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Who can rule the Worlds?

The Elite Men’s World Championships Road Race is the finale of every World Championships. It is always a gruelling and tense affair because there is a lot at stake – the coveted rainbow jersey. This year’s course is based on the city of Innsbruck, in the Austrian Tyrol, and is one of the toughest in living memory. ShimanoRoad gives you the rundown of the key riders in this year’s race, the highlights of their season so far, and why they might win.

Peter Sagan

Season highlights
2018 has seen Peter Sagan continue his successful formula of aiming at the cobbled Spring classics, the Tour de France then the World Championships. He won Gent-Wevelgem for the third time, then dominated Paris-Roubaix. In July he took his sixth green jersey in the Tour de France. In the last few weeks Sagan has ridden a relatively quiet Vuelta Espana, though he still managed to pick up a stage win on Stage 3.

The bike
A Specialized S-Works Venge aero bike with disc brakes and a custom paint-job. Sagan rides a Dura-Ace Di2 groupset and pedals. On the Venge the Di2 junction box is neatly tucked into the aero seatpost.

Record at Worlds
Phenomenal. Sagan has won the past three years, an unprecedented feat. We’ve grown so used to seeing him in a rainbow jersey it would be hard to imagine him back in any other jersey.

National team
Theoretically this is Sagan’s weak point. His Slovakian team has neither the strength in depth nor the big names of the French, Italian and Belgian teams. Sagan does however have loyal domestiques such as his brother Juraj and Michal Kolar. Their role will be to look after Sagan in the first half of the race. In the finale he can look after himself.

Why he might win
The peloton has learnt never to under-estimate Peter Sagan. He can win bike races on diverse terrain. In 2015 in Richmond, U.S.A, many commentators thought the steep climb would be too difficult for him, but nevertheless he came away with a rainbow jersey.

Wout Poels

Season highlights
Poels’ season has been solid, almost entirely dedicated to supporting his team leaders at Team Sky. He was recruited to the team to act as a super-domestique for Chris Froome, rather than develop into a serious Grand Tour rival. His results this season reflect his role, though when given more freedom to ride for himself, as at the recent Tour of Britain, Poels showed strongly.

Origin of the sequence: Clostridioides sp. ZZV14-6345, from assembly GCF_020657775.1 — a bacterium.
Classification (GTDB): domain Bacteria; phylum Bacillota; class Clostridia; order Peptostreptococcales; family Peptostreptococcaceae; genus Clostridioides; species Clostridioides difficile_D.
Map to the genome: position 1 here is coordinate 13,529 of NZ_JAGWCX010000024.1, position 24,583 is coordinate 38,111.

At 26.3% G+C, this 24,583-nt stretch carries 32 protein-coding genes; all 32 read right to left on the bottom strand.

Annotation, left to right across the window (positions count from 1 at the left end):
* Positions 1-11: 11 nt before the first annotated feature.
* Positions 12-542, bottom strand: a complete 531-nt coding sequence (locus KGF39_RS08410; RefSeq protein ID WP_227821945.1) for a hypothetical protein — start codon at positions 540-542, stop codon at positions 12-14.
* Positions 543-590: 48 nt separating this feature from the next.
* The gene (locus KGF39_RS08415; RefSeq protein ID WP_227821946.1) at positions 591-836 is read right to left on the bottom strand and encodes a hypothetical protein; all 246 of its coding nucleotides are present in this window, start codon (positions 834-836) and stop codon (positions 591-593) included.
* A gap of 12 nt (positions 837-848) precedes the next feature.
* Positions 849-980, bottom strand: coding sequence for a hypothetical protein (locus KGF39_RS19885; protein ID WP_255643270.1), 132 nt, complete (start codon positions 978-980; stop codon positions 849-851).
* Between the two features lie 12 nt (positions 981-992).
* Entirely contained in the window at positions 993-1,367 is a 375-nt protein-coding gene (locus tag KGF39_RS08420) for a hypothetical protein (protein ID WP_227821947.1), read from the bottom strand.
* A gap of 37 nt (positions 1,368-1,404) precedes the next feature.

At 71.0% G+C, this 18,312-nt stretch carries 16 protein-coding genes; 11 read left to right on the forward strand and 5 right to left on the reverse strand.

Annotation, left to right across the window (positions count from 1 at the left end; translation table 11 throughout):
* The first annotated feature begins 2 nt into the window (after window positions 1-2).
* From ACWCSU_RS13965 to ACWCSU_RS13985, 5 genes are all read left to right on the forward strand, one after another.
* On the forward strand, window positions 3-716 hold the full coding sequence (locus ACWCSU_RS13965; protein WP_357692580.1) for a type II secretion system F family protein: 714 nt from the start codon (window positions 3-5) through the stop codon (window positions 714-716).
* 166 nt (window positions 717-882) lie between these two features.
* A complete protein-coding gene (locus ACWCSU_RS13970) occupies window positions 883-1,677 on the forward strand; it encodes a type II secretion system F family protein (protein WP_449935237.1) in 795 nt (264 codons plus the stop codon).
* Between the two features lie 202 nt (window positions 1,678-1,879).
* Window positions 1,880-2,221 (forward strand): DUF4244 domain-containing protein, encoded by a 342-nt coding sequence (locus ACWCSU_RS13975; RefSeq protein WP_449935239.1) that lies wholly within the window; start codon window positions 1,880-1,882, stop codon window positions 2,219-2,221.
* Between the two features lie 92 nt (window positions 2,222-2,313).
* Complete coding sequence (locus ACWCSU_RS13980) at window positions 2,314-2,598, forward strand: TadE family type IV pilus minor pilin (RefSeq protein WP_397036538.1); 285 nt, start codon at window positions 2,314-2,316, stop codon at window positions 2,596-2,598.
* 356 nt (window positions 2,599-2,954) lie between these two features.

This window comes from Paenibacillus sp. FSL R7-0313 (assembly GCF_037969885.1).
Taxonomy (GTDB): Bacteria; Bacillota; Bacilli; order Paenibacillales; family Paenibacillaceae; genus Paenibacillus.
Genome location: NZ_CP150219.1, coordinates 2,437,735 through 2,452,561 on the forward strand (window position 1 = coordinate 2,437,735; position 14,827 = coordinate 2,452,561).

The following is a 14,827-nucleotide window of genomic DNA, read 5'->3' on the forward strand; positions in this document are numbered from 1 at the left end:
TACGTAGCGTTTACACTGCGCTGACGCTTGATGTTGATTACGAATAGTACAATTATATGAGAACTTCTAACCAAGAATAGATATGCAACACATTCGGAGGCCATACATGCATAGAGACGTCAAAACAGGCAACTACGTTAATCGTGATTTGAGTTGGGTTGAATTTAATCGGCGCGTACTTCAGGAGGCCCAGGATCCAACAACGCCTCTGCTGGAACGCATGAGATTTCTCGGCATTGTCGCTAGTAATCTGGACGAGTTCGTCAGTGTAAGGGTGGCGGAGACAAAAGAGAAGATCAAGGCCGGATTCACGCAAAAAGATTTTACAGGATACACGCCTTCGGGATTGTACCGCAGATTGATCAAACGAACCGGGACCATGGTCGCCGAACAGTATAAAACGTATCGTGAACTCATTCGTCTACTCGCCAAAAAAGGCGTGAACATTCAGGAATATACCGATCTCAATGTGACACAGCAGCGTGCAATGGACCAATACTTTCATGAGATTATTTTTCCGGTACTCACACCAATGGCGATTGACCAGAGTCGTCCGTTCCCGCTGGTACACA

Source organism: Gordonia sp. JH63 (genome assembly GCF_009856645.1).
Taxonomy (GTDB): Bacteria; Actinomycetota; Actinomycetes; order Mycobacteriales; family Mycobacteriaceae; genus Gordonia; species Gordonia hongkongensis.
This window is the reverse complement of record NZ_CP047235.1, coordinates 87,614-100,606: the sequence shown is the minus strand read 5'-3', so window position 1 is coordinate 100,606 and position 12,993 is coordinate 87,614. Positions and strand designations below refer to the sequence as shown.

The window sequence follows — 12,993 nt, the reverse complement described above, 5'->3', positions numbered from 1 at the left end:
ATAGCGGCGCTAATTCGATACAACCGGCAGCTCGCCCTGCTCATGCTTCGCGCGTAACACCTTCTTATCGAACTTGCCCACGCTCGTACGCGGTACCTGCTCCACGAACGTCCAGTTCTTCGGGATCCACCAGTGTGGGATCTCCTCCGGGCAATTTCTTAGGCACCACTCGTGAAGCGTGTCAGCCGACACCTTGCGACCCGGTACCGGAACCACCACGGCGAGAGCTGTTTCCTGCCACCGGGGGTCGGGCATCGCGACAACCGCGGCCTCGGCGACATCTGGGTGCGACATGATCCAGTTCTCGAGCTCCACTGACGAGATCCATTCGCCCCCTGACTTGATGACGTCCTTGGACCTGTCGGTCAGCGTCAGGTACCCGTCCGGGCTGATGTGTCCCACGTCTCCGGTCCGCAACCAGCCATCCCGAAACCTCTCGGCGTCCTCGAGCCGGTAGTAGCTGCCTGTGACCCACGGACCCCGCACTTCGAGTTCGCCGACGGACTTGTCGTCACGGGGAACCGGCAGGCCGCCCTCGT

The bike
A Pinarello Dogma F10 X-light. This edition of the now well-established Dogma is somewhere between an aero and a conventional road bike. Poels, like his Team Sky colleagues, uses Dura-Ace Di2 groupsets with the junction box hidden inside the down tube. The wheels are Shimano too, usually Dura-Ace C40s.

Record at Worlds
Poels didn’t finish last year in Bergen, but his role there was to support leader Tom Dumoulin. Given more freedom, on a course that fits his climbing talents better, could Poels go for glory?

National team
The Dutch always field a strong team at the World Championships. This year they have focused on selecting climbers. Wilco Kelderman, Steven Kruijswijk and Bauke Mollema have all earned their places with strong showings on the mountain roads of the Vuelta Espana. Tom Dumoulin is expected to be their most protected rider, but if he falters could Poels step in?

Why he might win
Poels is an outsider for the World Championships win, and that takes the pressure off. He has shown his Monument-winning form before at Liege-Bastogne-Liege, another long hilly race. If he harbours an ambition to take his career up a notch, Poels will have the motivation to win.

Michal Kwiatkowski

Season highlights
By his high standards Michal Kwiatkowski has had a quiet season. Highlights include winning the Polish National Championships and the Tour of Poland, but much of his season has been spent in the service of Team Sky’s leaders. At the Tour de France in particular, Kwiatko was an invaluable super-domestique for Geraint Thomas and Chris Froome.

The bike
Kwiatkowski rides the same Pinarello Dogma F10 X-Light, with Dura-Ace components and wheels, as his Team Sky colleague Wout Poels, but Kwiatko’s bikes have a custom colour scheme in red and white, to celebrate his Polish nation champion status. Will they have to soon be repainted with rainbows?

Record at Worlds
Kwiatkowski made the jump from promising young rider to superstar when he won the 2014 World Championships road race in Ponferrada, Spain. Attacking with 6km to go, during a lull in the action, Kwiatko played a brilliant tactical card and held off the chasers to take Poland’s first ever rainbow jersey. Since Ponferrada, Kwiatkowski hasn’t been on a Worlds’ podium.

National team
Much like Peter Sagan’s Slovakian team, the Poles have a clearcut leader in Kwiatkowski, and a supporting cast of strong domestiques. From Team Sky there are Michal Golas and young talent Lukas Wisniowski. The Bodnar brothers Lukasz and Maciej can also be relied on to put in the work.

Why he might win
Kwiatkowski’s talent as a bike rider needs no introduction. He is a gifted all-rounder and tactically intelligent. Given freedom from his usual role at Team Sky, he will be looking for ways to put himself in the right position on the final steep climb to Gramart. He can be confident in both his climbing and sprinting, the only question is his form after a long summer of racing.